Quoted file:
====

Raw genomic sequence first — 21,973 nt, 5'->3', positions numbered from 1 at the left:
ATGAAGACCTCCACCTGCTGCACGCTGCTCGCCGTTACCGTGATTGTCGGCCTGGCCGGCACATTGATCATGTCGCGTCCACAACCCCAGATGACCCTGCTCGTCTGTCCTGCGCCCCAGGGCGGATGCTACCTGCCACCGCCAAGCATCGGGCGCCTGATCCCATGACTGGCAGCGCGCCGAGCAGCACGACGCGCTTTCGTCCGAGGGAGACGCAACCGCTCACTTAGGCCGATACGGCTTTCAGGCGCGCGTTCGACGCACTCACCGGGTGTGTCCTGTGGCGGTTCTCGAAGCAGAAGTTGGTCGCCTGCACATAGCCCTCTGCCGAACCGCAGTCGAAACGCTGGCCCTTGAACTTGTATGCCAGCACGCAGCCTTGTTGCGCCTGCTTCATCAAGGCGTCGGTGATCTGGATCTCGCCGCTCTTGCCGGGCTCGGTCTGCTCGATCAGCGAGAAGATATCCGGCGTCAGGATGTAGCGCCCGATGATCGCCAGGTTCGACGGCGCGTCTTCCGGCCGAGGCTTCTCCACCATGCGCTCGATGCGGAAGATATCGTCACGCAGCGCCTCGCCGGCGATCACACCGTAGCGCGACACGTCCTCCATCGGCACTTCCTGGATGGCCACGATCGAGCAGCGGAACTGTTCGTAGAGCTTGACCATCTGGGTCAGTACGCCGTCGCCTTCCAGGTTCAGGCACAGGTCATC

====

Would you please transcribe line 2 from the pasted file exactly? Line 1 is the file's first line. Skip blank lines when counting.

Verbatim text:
ATGAAGACCTCCACCTGCTGCACGCTGCTCGCCGTTACCGTGATTGTCGGCCTGGCCGGCACATTGATCATGTCGCGTCCACAACCCCAGATGACCCTGCTCGTCTGTCCTGCGCCCCAGGGCGGATGCTACCTGCCACCGCCAAGCATCGGGCGCCTGATCCCATGACTGGCAGCGCGCCGAGCAGCACGACGCGCTTTCGTCCGAGGGAGACGCAACCGCTCACTTAGGCCGATACGGCTTTCAGGCGCGCGTTCGACGCACTCACCGGGTGTGTCCTGTGGCGGTTCTCGAAGCAGAAGTTGGTCGCCTGCACATAGCCCTCTGCCGAACCGCAGTCGAAACGCTGGCCCTTGAACTTGTATGCCAGCACGCAGCCTTGTTGCGCCTGCTTCATCAAGGCGTCGGTGATCTGGATCTCGCCGCTCTTGCCGGGCTCGGTCTGCTCGATCAGCGAGAAGATATCCGGCGTCAGGATGTAGCGCCCGATGATCGCCAGGTTCGACGGCGCGTCTTCCGGCCGAGGCTTCTCCACCATGCGCTCGATGCGGAAGATATCGTCACGCAGCGCCTCGCCGGCGATCACACCGTAGCGCGACACGTCCTCCATCGGCACTTCCTGGATGGCCACGATCGAGCAGCGGAACTGTTCGTAGAGCTTGACCATCTGGGTCAGTACGCCGTCGCCTTCCAGGTTCAGGCACAGGTCATC